The Fresh Loaf

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First sourdough loaf rather bitter, any idea why?

Bread Breaddington's picture
Bread Breaddington

First sourdough loaf rather bitter, any idea why?

I decided to give my starter, which is maybe only a week and a half old, a go at baking something since it smells good and has a lot of rise. 

I tried this recipe: http://www.wildyeastblog.com/2008/11/05/more-sour-sourdough/ Only 1 loaf, just in case.

The loaf rose good, looked good and smelled good. And at first it tasted good. But after cooling, I noticed that it tasted significantly more bitter. Not sour as a sourdough with rye might be, but just plain bitter. 

Any ideas as to what might cause this? Might my starter just not be mature yet?

jcking's picture
jcking

The name is more sour sourdough so that's what you made. 23g salt?

Jim

dmsnyder's picture
dmsnyder

Hi,  Bread.

My hunch is that the bitterness comes from the increased rye. The only thing in this bread that has a bitter flavor is the bran in the whole grain rye. I would look to the freshness of your rye flour.

On the other hand, I've often found that the grassy/bitter flavor disappears by 24 hours afterwards, so don't give up on this loaf too soon.

David

Bread Breaddington's picture
Bread Breaddington

-jcking

There is a difference between bitter and sour, though. I've eaten sourdoughs before, this just happens to be my personal first attempt at making one.

-dmsnyder

I think you're on the right track, come to think of it my rye isn't very fresh at all anymore. But I'll see how the loaf is after waiting for awhile just in case.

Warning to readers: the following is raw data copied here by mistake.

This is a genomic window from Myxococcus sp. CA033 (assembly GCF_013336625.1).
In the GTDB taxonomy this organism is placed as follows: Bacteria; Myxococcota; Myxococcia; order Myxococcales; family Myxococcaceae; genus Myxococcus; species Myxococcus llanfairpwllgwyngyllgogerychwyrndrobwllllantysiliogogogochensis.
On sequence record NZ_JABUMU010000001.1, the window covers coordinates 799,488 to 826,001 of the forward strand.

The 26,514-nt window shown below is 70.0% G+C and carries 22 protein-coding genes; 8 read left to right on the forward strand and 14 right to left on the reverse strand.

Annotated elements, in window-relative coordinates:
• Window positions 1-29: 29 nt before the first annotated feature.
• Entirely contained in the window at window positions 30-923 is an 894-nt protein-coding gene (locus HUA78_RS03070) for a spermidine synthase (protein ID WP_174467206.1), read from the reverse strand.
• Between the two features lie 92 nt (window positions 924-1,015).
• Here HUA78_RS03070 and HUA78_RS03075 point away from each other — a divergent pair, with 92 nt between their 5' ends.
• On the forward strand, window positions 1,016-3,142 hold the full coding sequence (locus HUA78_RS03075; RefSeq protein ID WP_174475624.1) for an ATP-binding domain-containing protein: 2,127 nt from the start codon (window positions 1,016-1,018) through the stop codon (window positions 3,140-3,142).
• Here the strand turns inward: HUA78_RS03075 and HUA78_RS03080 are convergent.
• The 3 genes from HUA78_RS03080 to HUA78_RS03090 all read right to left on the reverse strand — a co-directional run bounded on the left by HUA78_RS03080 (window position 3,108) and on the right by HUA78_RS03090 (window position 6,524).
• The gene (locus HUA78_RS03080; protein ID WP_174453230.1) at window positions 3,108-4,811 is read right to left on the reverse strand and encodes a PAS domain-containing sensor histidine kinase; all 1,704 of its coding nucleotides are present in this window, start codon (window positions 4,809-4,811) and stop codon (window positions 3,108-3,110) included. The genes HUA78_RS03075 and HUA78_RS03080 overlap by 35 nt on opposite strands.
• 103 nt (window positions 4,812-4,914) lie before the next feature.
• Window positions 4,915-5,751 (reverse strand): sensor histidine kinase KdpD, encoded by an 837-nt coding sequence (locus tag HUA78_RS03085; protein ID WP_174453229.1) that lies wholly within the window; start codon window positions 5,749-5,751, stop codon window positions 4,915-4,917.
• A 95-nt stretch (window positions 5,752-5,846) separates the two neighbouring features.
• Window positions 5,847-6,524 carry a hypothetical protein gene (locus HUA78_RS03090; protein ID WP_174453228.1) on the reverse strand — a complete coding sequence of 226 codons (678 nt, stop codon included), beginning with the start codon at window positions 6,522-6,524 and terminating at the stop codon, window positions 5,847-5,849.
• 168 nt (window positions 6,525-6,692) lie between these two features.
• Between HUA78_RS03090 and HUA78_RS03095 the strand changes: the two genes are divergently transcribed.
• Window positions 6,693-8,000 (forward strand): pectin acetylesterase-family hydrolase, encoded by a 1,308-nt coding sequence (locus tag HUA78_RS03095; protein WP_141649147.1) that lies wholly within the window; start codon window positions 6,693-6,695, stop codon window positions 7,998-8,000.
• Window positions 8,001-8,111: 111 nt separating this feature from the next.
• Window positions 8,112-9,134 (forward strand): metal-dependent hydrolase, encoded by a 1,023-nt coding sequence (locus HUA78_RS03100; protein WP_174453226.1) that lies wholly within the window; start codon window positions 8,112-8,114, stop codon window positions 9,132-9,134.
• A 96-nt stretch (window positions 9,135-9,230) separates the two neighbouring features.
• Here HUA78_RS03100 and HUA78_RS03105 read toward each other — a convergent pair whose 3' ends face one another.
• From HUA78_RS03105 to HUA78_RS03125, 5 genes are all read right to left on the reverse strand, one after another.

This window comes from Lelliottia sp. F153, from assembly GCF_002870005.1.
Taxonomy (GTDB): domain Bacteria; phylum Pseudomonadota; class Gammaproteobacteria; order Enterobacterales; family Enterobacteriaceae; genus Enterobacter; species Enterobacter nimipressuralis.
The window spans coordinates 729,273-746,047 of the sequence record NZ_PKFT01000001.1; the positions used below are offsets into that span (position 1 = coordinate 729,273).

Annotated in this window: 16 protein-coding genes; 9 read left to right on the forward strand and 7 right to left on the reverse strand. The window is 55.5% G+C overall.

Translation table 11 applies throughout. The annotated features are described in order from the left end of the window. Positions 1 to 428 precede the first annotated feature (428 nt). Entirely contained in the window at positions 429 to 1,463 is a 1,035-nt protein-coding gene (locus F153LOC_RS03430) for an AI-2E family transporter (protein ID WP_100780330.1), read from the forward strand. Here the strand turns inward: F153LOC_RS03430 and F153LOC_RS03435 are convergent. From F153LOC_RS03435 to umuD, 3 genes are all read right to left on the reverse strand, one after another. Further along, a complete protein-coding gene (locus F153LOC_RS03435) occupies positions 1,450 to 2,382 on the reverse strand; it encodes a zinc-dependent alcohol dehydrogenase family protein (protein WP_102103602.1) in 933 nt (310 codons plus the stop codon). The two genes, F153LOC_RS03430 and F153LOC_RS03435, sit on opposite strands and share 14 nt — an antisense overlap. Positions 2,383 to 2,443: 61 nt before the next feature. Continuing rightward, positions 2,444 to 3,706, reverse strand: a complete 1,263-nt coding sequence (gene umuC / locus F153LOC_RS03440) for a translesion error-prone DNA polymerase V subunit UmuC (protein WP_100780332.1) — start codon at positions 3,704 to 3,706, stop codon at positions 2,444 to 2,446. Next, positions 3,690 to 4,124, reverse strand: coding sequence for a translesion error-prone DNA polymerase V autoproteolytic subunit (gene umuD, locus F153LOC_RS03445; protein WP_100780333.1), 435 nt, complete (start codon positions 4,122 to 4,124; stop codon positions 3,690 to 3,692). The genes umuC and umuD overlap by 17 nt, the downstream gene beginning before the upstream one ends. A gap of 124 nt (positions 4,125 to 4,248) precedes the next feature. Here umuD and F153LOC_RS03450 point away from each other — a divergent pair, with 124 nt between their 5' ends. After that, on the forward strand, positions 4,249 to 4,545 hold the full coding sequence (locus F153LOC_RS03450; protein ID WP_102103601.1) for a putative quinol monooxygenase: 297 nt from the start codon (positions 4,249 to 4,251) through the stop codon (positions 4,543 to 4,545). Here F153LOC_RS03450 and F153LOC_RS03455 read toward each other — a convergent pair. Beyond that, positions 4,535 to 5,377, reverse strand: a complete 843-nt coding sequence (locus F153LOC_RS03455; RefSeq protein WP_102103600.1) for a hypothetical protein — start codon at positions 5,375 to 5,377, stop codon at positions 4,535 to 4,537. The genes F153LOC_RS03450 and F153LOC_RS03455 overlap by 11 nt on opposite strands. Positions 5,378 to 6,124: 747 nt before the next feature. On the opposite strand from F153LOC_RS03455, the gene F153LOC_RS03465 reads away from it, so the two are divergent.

jcking's picture
jcking

The recipe is called "A more sour sourdough." Did the SD you tasted come from a grocer or a bakery? Did you make a full batch; 4 loaves? Did you change any of the ingredients?

Bread Breaddington's picture
Bread Breaddington

I didn't make a full batch, but I kept everything proportionate. I wouldn't think that would have an effect, but I could be wrong.

And I still maintain that there is a difference between sour and bitter, or the earthy flavor of rye and bitterness. But I don't want to start an argument over it so I'll just drop it.

jcking's picture
jcking

Yes there is a difference, yet that is in the eyes of the recipe writer; his more sour may be bitter to you or even me. Sorry I wasn't questioning your taste preference. A rough look at the recipe gives about a 40% of the starter this would normally make it more sour. If the rye flour isn't the problem cut back on the starter to 400g. I would also cut the salt back a little, say 20g.

fermento's picture
fermento

Hi BB, My feeling is that a 10 day old starter might still be stabilising and could still have some off flavors. You don't say what your temperature/feeding regime is.

Stale rye is a very strong contender.

I think 23g salt for that original quantity is about right (near enough to 21.5g), based on Hamelman's 1.8% of flour weight, for a sourdough loaf.

oceanicthai's picture
oceanicthai

I had very bitter bread when I wasn't feeding my new starter enough.  If the temps in your house are high your starter may need to be fed more often.

Bread Breaddington's picture
Bread Breaddington

To follow up, today I made another bread with an very similar recipe but way less rye, and it turned out quite good. So it must be my rye and not the starter. Which is good, I can bake more!